Put this in your pipeline: Bank of America Merrill Lynch sees massive investment potential in weed. In an in-depth and pun-filled research report, the firm estimated that medical marijuana is currently a $2.9 billion industry that could at least double as more states move towards legalization. “In our view, scientific, clinical and anecdotal evidence support medicinal cannabis while recent media attention has contributed to public awareness,” the report states. The report examines everything from how marijuana products are produced, used and sold to how drug companies are getting involved to even the chemistry of how pot achieves its effect. The firm singled out the company GW Pharmaceuticals as being particularly attractive for conducting clinically approved trials of a cannabis based drug for children with epilepsy. Merrill said it's "bullish on the cannabis testing market," especially the development of new equipment for testing weed's quality and potency.
They’re your centers of influence, but are lawyers and their firms also a weak link when it comes to protecting your clients from cyber attacks? An overwhelming majority of legal professionals recognize the dangers cyber attacks pose to clients and say these breaches are coming more frequently, but nearly a third have not undertaken a formal assessment of their risk, according to a recent survey by ALM Legal Intelligence, which surveyed over 500 law firms and lawyers at corporations. Just over half (53 percent) say their companies regularly test their cybersecurity programs.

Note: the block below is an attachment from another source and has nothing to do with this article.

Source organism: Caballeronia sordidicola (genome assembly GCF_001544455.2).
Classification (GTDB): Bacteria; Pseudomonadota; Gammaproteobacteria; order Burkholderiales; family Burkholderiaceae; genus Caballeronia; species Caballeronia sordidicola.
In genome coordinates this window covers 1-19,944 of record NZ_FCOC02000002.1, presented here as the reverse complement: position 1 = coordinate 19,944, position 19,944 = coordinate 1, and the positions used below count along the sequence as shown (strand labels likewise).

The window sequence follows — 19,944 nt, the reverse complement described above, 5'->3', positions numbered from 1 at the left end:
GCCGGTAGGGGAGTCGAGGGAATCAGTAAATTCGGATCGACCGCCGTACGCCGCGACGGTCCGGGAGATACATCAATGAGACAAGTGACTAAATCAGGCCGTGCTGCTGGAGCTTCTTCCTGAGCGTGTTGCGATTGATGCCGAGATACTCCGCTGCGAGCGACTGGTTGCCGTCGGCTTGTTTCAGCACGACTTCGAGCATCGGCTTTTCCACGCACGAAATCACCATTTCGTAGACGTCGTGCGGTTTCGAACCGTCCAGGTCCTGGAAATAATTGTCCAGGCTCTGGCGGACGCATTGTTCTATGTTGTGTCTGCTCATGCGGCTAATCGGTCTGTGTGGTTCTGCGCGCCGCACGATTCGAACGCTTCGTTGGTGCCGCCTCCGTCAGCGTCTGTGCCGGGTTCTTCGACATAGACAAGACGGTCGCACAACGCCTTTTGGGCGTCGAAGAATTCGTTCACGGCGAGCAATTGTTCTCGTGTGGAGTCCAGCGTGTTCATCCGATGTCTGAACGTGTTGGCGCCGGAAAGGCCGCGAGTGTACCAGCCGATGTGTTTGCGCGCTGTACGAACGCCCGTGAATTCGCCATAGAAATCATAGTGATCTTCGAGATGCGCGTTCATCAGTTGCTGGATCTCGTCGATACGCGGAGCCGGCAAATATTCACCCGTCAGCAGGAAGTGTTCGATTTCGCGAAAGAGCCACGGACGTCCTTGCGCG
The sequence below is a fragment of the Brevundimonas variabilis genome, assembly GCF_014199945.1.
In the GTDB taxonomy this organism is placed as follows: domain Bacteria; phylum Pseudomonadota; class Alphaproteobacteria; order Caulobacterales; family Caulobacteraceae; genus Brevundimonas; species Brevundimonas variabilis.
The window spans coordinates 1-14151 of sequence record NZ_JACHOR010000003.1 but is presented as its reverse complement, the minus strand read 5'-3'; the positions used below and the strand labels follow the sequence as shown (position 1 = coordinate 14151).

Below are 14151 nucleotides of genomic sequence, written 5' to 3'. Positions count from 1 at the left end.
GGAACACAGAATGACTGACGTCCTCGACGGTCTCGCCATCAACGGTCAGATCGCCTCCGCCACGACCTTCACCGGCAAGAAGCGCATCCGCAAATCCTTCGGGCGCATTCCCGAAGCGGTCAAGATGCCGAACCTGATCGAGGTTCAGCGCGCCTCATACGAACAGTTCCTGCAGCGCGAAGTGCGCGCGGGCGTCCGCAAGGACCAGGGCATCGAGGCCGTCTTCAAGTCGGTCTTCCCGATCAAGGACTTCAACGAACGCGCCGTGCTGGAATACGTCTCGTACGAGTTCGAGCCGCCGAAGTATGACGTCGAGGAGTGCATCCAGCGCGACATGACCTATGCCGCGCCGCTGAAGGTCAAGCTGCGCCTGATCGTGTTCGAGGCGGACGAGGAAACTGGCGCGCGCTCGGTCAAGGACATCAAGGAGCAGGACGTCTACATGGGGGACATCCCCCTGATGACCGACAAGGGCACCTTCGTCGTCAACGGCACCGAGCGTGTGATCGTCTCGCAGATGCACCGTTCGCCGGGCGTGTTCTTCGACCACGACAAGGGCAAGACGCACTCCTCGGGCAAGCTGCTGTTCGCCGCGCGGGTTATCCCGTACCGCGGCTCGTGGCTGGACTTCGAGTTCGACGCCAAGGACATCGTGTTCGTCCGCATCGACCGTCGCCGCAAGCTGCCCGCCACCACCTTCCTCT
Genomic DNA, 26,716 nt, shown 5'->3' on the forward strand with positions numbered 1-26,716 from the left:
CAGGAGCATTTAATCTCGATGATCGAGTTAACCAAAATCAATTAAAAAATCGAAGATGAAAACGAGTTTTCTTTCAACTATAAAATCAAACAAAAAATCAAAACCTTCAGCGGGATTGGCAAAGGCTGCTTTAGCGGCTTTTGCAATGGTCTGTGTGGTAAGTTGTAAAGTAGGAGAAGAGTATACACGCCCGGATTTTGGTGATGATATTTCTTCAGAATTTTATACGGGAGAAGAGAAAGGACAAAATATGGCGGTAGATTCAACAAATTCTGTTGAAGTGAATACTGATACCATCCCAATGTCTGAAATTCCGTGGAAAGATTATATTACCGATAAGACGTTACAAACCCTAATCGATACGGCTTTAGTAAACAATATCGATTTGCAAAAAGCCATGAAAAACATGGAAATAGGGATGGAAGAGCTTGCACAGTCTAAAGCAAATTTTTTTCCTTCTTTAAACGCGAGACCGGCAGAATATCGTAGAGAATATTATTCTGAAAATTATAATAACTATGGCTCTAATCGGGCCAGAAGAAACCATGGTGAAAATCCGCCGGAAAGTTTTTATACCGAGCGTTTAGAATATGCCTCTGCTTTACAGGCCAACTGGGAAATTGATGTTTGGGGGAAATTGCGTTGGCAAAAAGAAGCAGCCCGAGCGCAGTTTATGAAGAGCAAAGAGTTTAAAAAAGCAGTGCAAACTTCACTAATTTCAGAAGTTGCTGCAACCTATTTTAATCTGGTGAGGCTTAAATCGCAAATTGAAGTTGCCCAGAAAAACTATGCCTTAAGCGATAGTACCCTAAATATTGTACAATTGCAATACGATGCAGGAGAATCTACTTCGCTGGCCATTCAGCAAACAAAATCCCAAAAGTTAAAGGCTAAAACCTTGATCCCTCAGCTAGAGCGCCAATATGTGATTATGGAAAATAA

On Tuesday, House and Senate negotiators released the statutory language of a potential tax extender agreement. The “tax extenders” are a hodge-podge of largely niche and unrelated tax deductions, credits and incentives that are renewed on a year-to-year basis (in fact, in keeping with our government’s punctual nature, they’re often allowed to expire then renewed retroactively for previous tax years). According to unofficial estimates, the proposed legislation, which still has to be ratified by the House and Senate, would reduce federal receipts by over $650 billion between 2016 and 2025. Deloitte's Tax Policy Group has produced an excellent breakdown of the individual measures.
Since 92 percent of new year's resolutions fail, Northwestern Mutual unveiled a marketing campaign for the end of the year urging women cut back on holiday spending, commit to acting on good fiscal habits and engage with others to discuss financial goals and progress. There is even a twitter hashtag: #WomanWithAPlan. Its 2015 Elements of Success Survey show that seven in 10 women admit to not having a financial plan in place. "It's time to think differently about how to achieve long-term financial fitness," said Katherine Forrester Schneewind, financial advisor at Northwestern Mutual. "Like binge diets, taking a short-term view of your finances often leads to inconsistent results. You can resolve to spend less and save more, but the best way to achieve lasting results is by working with a financial advisor to create a plan that's tailored to your whole financial picture and unique goals."